The move comes as the five-year contract with current site operator CBS SportsLine.com comes to a close in mid-May and the NFL explores its options to team up with a partner, or partners, that could operate the NFL.com site and more.
"This provides us an opportunity to extend our reach and bring added value to the fans," said Brian McCarthy, an NFL spokesman. "After we nailed down our other TV packages, we now are turning our attention to other media deals, such as on the Net and video-on-demand."
Companies as Apple, Google, Microsoft, Sony, Fox NBC and ESPN have all reportedly expressed interest in the NFL.com site and other features, McCarthy noted.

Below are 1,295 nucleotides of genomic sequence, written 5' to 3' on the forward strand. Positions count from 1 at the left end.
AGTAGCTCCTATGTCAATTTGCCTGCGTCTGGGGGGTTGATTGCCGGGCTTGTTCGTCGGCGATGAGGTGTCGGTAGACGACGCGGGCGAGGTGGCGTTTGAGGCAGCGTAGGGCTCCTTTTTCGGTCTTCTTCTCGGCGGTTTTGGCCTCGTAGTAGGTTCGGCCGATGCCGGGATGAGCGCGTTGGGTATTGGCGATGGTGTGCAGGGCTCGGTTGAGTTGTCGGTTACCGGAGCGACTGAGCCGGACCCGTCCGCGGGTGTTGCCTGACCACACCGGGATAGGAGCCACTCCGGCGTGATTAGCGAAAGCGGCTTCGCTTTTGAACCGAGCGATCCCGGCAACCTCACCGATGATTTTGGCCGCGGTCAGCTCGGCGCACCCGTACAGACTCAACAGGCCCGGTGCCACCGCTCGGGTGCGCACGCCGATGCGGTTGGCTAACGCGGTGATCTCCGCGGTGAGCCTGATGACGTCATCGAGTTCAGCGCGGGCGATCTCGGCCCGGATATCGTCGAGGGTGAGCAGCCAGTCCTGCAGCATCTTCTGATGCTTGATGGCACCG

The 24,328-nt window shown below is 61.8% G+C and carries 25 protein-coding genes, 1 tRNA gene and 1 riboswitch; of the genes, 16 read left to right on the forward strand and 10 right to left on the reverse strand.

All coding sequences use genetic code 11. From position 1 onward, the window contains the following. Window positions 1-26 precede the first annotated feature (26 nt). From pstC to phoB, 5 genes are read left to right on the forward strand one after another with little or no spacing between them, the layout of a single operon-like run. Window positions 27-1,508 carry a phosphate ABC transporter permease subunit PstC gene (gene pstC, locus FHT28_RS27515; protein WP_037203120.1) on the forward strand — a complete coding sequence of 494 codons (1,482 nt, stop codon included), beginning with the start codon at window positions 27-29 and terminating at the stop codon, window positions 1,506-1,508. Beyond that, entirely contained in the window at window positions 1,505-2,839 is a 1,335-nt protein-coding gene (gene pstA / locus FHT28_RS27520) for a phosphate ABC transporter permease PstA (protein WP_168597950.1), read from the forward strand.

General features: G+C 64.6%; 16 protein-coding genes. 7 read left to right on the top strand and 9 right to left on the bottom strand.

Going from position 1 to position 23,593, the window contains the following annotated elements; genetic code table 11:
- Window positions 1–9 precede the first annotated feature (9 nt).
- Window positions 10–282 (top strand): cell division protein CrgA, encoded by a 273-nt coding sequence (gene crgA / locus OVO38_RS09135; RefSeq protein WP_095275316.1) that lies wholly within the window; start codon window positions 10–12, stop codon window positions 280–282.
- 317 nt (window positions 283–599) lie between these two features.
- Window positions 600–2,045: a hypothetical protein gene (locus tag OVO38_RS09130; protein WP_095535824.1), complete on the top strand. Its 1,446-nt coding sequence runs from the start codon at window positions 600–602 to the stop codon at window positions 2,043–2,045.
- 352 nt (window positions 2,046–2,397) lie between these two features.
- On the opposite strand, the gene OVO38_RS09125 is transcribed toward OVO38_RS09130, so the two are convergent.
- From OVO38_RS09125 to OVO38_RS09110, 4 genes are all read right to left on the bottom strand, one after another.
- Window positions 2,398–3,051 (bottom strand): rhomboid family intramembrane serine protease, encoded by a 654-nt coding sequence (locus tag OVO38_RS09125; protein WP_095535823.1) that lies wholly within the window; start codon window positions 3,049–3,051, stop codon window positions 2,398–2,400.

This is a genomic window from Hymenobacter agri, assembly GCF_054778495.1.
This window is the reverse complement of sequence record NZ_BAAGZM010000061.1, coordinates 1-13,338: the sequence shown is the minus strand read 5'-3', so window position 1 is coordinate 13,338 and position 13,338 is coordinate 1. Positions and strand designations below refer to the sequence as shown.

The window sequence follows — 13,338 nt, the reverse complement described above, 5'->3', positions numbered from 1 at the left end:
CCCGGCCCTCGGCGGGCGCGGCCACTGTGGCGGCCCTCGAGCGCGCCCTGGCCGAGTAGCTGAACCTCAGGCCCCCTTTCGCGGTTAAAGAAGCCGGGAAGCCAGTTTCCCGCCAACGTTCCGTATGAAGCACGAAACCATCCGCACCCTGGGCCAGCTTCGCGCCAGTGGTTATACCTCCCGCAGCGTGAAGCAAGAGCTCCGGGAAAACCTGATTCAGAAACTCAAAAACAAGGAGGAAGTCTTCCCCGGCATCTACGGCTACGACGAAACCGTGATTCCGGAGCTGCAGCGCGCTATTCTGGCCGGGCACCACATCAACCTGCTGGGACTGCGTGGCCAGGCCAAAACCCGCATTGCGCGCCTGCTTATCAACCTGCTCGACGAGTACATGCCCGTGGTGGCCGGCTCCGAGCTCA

He added the NFL could go several directions, from striking a contract to run the NFL.com site with one partner, while entering into other agreements for such offerings as video-on-demand.
Whichever route it chooses, the deal or deals will likely yield more than the $120 million in cash the football league received from the NFL.com transaction and the additional $280 million in promotional advertising.